5. Repeat it 20 times, it is enough to complete one round.
  6. Keep your eyes closed and try to feel and observe your body.
  7. Do three rounds of Kapalabhati pranayama in total.

Vishnu Mudra

There is another option for performing Kapalabhati with breathing with one nostril at a time. The right hand is used for Vishnu Mudra: two fingers – the index and middle – are pressed against the middle of the palm, the little finger is placed in front of the ring finger, the thumb is moved to the side.

First, let’s see how we practice Kapalabhati through the left nostril. To do this, the edge of the thumb presses slightly on right nostril.

The movement of air through the right nostril is blocked and Kapalabhati is performed only through the left nostril. Please note that in this position, the right hand armpit is slightly opened.

Then, press the ring finger on a left nostril and perform Kapalabhati through the right nostril. After that, Kapalabhati is performed with pressing on one or another nostril. It is unnecessary to think about what kind of nostril makes exhalation or how deep and fast an exhale is. It is necessary to choose a comfortable pace of Kapalabhati and to breath alternately through right or left nostril.

Bhastrika

Bhastrika is similar to blacksmith’s bellows. This pranayama reminds Kapalabhati, but it is much more intense. It is characterized by forced, accentuated exhale and inhale. When inhaling, the nostrils are slightly widened. When exhaling, the abdomen goes as far as possible inside, when you inhale, not only the abdomen is brought forward, but the chest expands, the muscles around the ribs stretch, and the chest volume increases

Such intense breathing results in hyperventilation and our body receives an increased amount of oxygen. Untrained practitioners may feel dizziness because of this. Regular practice of Kapalabhati prepares our body to perform Bhastrika.

After performing Bhastrika breathing exercise, it is recommended to hold breath both after inhalation and after exhalation.

Benefits of Bhastrika:

  • Helps with allergies, asthma, respiratory diseases, tonsil, and thyroid.
  • Helps to calm down our mind, improves concentration;
  • Purifies the blood;
  • Improves the work of the brain;
  • Improves our immune system;
  • Helps with hypotension. 

Precautions:

If the person has blood hypertension, and serious heart diseases, this type of breathing exercise is not recommended.

Full Yogic Breath

Full yogic breath consists of three parts: abdominal or diaphragmatic breathing, chest breathing and clavicular breathing.

Diaphragmatic breathing

This is a kind of breathing when the belly goes forward while inhaling and inward while exhaling. At the stage of mastering this breathing exercise, you can put your hand on the navel to control the movement of the abdomen muscles.

This breathing is quite effective. It uses 60% of the lungs capacity. Usually, it is used mostly by men in a daily life, so they easily master this stage of full yogic breathing. Some women experience difficulties in practicing abdominal breathing, because they mostly breathe with a chest.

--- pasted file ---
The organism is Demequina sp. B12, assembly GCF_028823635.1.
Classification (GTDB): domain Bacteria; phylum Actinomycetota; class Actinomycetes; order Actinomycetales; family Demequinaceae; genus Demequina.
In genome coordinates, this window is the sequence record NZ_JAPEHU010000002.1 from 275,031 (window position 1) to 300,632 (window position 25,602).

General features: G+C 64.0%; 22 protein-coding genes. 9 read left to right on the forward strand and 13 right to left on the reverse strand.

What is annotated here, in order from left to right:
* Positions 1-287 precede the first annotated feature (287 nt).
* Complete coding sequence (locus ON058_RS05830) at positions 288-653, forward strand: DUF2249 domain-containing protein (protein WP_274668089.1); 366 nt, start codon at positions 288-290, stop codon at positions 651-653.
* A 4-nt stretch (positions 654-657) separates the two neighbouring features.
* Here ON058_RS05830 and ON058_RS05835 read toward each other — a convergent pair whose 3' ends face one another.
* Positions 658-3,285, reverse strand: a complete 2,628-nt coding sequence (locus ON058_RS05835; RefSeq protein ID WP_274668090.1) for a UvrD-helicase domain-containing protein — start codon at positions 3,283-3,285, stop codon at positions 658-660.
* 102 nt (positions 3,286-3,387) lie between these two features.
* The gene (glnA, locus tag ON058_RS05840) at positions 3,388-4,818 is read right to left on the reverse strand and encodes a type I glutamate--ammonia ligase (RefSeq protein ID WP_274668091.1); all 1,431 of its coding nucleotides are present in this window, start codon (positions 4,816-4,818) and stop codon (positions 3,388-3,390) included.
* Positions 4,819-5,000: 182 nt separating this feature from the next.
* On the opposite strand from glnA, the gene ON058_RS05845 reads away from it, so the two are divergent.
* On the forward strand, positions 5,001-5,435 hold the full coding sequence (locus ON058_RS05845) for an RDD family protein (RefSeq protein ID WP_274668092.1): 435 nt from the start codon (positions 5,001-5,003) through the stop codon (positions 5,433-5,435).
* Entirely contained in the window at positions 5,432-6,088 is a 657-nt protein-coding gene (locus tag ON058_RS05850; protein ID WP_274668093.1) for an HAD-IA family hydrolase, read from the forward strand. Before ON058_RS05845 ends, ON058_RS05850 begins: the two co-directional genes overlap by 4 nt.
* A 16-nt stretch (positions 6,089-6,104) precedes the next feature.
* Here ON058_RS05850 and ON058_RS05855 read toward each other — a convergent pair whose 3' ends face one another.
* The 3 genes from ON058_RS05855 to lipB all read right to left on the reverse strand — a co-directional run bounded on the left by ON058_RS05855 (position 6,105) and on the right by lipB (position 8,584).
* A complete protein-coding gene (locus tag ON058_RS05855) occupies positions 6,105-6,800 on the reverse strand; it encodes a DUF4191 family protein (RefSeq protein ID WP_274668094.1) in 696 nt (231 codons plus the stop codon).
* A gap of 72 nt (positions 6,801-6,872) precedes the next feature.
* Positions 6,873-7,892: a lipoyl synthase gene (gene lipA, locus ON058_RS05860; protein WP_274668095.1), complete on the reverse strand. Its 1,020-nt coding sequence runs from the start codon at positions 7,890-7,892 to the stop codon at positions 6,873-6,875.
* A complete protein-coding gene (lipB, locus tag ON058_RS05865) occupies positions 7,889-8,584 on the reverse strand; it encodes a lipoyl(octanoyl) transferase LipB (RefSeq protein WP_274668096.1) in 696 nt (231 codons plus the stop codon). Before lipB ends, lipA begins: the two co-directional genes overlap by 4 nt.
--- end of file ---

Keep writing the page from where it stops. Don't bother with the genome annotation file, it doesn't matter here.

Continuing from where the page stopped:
Chest breathing

While performing chest breathing, the chest expands during inhalation, and narrows during exhalation. At the same time, the abdomen moves inward while inhaling and forward when you exhale.

This breathing uses 30% of the lungs capacity. It is believed that women mostly use chest breathing in everyday life. But experience shows that exceptions to this rule happen very often. 

Clavicular Breathing

Clavicular breathing is performed by moving the chest up. Ladies of the 17th and 18th centuries breathed this way, because their belly and chest were pulled by a corset, and there was nothing for them but to breathe in the upper part of the lungs. This is not very effective breathing; it uses only 10% of the lungs. But to complete all 100%, you must use this type of breathing too.

During the inhalation, the clavicle and the rib cage rise upward, and fall downward during the exhalation. It is important to start the movement of the chest from the center, and not lift up the shoulders.

Full yogic breath includes all three types described above. When inhaling, the abdomen goes forward, the chest expands, and the clavicles rise upwards. When you exhale, the clavicle descends, the chest narrows, and the stomach goes inside.

There is another way to describe exhalation, when exhalation begins in the abdomen. First, the stomach goes inside, and then the chest narrows, after the clavicle goes down. When asked which option is right, yoga teachers in India, as a rule, answer that both ways are correct, it makes sense to choose one of them once and continue to use it in pranayama practice for the rest of your life.

Full yogic breath is the basis for many other pranayamas and their variations. At the stage of mastering this breath, you should strive to lengthen the exhalation. Ideally, when practicing pranayama based on full yogic breath, the proportion between inhalation and exhalation should be 1:2, where one is inhalation and two is exhalation.

Although full yogic breathing is very effective, we should not strive to always use it in ordinary life. Breathing is an unconscious process. If it is kept under control all the time, the automatic respiratory cycle may fail. This can lead to breathing problems during sleep.

Surya Bhedana Pranayama